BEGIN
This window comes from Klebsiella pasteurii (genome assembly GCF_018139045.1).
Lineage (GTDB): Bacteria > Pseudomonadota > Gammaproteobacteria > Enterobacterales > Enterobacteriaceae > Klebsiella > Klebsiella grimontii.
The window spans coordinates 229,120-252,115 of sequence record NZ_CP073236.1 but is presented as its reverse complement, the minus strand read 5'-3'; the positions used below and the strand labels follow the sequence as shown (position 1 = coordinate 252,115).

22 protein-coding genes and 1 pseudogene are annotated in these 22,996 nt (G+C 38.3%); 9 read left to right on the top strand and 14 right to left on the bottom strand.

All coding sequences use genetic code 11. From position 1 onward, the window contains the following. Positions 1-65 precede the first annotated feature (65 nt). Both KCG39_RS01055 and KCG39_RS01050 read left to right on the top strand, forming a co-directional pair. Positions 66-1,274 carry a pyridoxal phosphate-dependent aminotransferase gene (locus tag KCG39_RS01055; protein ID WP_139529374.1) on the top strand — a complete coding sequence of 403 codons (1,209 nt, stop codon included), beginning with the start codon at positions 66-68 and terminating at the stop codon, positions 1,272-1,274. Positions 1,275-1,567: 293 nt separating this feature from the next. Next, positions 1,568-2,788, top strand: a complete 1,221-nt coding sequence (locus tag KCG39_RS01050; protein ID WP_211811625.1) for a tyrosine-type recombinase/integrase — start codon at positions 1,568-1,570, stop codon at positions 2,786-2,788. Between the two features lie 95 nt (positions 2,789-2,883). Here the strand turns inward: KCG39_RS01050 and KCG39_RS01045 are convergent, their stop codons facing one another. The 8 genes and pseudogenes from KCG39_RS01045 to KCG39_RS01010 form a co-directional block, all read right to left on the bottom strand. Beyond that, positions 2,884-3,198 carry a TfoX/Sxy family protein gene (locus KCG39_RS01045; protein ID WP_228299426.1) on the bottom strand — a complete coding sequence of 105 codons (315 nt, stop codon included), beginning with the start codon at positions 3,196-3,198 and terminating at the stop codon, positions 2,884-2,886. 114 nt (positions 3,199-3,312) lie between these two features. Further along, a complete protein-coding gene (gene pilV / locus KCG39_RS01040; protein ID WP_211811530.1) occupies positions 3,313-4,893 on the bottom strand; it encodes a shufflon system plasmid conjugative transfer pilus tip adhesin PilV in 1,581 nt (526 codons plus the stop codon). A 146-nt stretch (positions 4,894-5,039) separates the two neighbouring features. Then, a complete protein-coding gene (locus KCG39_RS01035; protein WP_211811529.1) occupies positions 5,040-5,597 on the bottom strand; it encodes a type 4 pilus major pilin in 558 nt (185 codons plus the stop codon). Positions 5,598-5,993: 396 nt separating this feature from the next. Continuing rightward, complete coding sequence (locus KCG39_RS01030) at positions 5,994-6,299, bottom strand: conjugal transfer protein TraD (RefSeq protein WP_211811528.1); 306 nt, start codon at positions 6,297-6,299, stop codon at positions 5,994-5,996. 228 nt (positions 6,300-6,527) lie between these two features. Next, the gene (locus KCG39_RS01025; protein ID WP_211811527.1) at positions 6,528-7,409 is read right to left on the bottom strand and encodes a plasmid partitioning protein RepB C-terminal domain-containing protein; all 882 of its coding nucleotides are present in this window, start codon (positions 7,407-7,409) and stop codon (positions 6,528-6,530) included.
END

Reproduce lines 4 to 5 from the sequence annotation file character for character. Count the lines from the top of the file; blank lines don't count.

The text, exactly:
22 protein-coding genes and 1 pseudogene are annotated in these 22,996 nt (G+C 38.3%); 9 read left to right on the top strand and 14 right to left on the bottom strand.

All coding sequences use genetic code 11. From position 1 onward, the window contains the following. Positions 1-65 precede the first annotated feature (65 nt). Both KCG39_RS01055 and KCG39_RS01050 read left to right on the top strand, forming a co-directional pair. Positions 66-1,274 carry a pyridoxal phosphate-dependent aminotransferase gene (locus tag KCG39_RS01055; protein ID WP_139529374.1) on the top strand — a complete coding sequence of 403 codons (1,209 nt, stop codon included), beginning with the start codon at positions 66-68 and terminating at the stop codon, positions 1,272-1,274. Positions 1,275-1,567: 293 nt separating this feature from the next. Next, positions 1,568-2,788, top strand: a complete 1,221-nt coding sequence (locus tag KCG39_RS01050; protein ID WP_211811625.1) for a tyrosine-type recombinase/integrase — start codon at positions 1,568-1,570, stop codon at positions 2,786-2,788. Between the two features lie 95 nt (positions 2,789-2,883). Here the strand turns inward: KCG39_RS01050 and KCG39_RS01045 are convergent, their stop codons facing one another. The 8 genes and pseudogenes from KCG39_RS01045 to KCG39_RS01010 form a co-directional block, all read right to left on the bottom strand. Beyond that, positions 2,884-3,198 carry a TfoX/Sxy family protein gene (locus KCG39_RS01045; protein ID WP_228299426.1) on the bottom strand — a complete coding sequence of 105 codons (315 nt, stop codon included), beginning with the start codon at positions 3,196-3,198 and terminating at the stop codon, positions 2,884-2,886. 114 nt (positions 3,199-3,312) lie between these two features. Further along, a complete protein-coding gene (gene pilV / locus KCG39_RS01040; protein ID WP_211811530.1) occupies positions 3,313-4,893 on the bottom strand; it encodes a shufflon system plasmid conjugative transfer pilus tip adhesin PilV in 1,581 nt (526 codons plus the stop codon). A 146-nt stretch (positions 4,894-5,039) separates the two neighbouring features. Then, a complete protein-coding gene (locus KCG39_RS01035; protein WP_211811529.1) occupies positions 5,040-5,597 on the bottom strand; it encodes a type 4 pilus major pilin in 558 nt (185 codons plus the stop codon). Positions 5,598-5,993: 396 nt separating this feature from the next. Continuing rightward, complete coding sequence (locus KCG39_RS01030) at positions 5,994-6,299, bottom strand: conjugal transfer protein TraD (RefSeq protein WP_211811528.1); 306 nt, start codon at positions 6,297-6,299, stop codon at positions 5,994-5,996. 228 nt (positions 6,300-6,527) lie between these two features. Next, the gene (locus KCG39_RS01025; protein ID WP_211811527.1) at positions 6,528-7,409 is read right to left on the bottom strand and encodes a plasmid partitioning protein RepB C-terminal domain-containing protein; all 882 of its coding nucleotides are present in this window, start codon (positions 7,407-7,409) and stop codon (positions 6,528-6,530) included.